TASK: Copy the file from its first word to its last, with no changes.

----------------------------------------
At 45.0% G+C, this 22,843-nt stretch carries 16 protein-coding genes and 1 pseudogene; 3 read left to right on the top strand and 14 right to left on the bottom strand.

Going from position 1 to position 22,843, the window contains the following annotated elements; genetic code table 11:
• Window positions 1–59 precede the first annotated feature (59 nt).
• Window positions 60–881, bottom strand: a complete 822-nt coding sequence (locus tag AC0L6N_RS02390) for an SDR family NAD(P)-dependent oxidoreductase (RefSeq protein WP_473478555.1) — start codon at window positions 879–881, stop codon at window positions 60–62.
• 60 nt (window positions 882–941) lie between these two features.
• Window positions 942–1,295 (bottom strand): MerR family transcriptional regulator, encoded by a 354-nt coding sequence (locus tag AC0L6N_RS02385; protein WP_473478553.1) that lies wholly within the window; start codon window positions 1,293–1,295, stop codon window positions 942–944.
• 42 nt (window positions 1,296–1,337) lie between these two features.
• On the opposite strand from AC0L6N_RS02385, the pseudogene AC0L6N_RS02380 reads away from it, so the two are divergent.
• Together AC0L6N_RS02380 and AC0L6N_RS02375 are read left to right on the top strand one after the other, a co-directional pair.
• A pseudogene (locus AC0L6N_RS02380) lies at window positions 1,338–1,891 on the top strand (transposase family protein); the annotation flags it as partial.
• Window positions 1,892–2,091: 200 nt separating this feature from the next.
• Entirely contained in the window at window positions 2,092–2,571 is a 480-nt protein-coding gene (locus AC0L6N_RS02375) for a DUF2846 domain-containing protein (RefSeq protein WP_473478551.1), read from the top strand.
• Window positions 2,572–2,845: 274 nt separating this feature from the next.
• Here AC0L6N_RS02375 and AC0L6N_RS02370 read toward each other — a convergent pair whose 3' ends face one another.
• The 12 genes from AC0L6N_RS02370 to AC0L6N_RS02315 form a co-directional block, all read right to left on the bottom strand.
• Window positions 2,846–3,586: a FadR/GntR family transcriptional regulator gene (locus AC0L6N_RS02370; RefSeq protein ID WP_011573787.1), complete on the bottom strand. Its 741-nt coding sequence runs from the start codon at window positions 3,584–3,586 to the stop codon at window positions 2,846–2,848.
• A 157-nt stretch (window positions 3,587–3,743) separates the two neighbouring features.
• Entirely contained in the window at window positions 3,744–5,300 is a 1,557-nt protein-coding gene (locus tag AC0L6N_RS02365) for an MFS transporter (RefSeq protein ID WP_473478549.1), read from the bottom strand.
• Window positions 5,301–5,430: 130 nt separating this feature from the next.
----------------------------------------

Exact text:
At 45.0% G+C, this 22,843-nt stretch carries 16 protein-coding genes and 1 pseudogene; 3 read left to right on the top strand and 14 right to left on the bottom strand.

Going from position 1 to position 22,843, the window contains the following annotated elements; genetic code table 11:
• Window positions 1–59 precede the first annotated feature (59 nt).
• Window positions 60–881, bottom strand: a complete 822-nt coding sequence (locus tag AC0L6N_RS02390) for an SDR family NAD(P)-dependent oxidoreductase (RefSeq protein WP_473478555.1) — start codon at window positions 879–881, stop codon at window positions 60–62.
• 60 nt (window positions 882–941) lie between these two features.
• Window positions 942–1,295 (bottom strand): MerR family transcriptional regulator, encoded by a 354-nt coding sequence (locus tag AC0L6N_RS02385; protein WP_473478553.1) that lies wholly within the window; start codon window positions 1,293–1,295, stop codon window positions 942–944.
• 42 nt (window positions 1,296–1,337) lie between these two features.
• On the opposite strand from AC0L6N_RS02385, the pseudogene AC0L6N_RS02380 reads away from it, so the two are divergent.
• Together AC0L6N_RS02380 and AC0L6N_RS02375 are read left to right on the top strand one after the other, a co-directional pair.
• A pseudogene (locus AC0L6N_RS02380) lies at window positions 1,338–1,891 on the top strand (transposase family protein); the annotation flags it as partial.
• Window positions 1,892–2,091: 200 nt separating this feature from the next.
• Entirely contained in the window at window positions 2,092–2,571 is a 480-nt protein-coding gene (locus AC0L6N_RS02375) for a DUF2846 domain-containing protein (RefSeq protein WP_473478551.1), read from the top strand.
• Window positions 2,572–2,845: 274 nt separating this feature from the next.
• Here AC0L6N_RS02375 and AC0L6N_RS02370 read toward each other — a convergent pair whose 3' ends face one another.
• The 12 genes from AC0L6N_RS02370 to AC0L6N_RS02315 form a co-directional block, all read right to left on the bottom strand.
• Window positions 2,846–3,586: a FadR/GntR family transcriptional regulator gene (locus AC0L6N_RS02370; RefSeq protein ID WP_011573787.1), complete on the bottom strand. Its 741-nt coding sequence runs from the start codon at window positions 3,584–3,586 to the stop codon at window positions 2,846–2,848.
• A 157-nt stretch (window positions 3,587–3,743) separates the two neighbouring features.
• Entirely contained in the window at window positions 3,744–5,300 is a 1,557-nt protein-coding gene (locus tag AC0L6N_RS02365) for an MFS transporter (RefSeq protein ID WP_473478549.1), read from the bottom strand.
• Window positions 5,301–5,430: 130 nt separating this feature from the next.